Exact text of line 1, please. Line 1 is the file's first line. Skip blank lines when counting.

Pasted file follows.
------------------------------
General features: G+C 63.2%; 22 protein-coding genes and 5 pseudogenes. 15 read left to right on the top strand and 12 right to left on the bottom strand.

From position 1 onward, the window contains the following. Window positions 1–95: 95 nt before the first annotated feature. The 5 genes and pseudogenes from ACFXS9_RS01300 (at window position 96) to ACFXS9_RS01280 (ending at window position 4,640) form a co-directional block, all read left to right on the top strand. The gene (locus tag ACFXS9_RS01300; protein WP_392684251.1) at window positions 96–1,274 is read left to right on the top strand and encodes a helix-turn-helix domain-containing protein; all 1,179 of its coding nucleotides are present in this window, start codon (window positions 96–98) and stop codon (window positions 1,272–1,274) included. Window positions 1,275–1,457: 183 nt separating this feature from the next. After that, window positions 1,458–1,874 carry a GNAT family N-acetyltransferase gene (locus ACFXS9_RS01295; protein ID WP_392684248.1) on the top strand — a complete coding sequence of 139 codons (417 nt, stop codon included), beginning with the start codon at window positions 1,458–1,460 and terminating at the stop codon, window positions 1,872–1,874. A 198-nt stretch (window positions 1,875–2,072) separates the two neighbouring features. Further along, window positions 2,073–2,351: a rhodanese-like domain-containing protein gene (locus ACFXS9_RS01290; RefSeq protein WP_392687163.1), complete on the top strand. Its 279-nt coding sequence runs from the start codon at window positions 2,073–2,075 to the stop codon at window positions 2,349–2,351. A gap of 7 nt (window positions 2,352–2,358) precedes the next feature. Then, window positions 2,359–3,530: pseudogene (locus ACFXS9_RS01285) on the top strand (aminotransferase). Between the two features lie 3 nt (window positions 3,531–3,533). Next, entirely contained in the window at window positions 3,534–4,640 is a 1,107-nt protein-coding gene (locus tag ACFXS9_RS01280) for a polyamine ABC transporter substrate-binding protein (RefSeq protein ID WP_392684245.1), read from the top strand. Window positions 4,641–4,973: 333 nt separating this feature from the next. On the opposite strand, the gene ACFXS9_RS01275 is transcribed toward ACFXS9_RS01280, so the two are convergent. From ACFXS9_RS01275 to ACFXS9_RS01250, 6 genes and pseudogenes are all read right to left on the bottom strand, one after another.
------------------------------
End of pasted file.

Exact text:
General features: G+C 63.2%; 22 protein-coding genes and 5 pseudogenes. 15 read left to right on the top strand and 12 right to left on the bottom strand.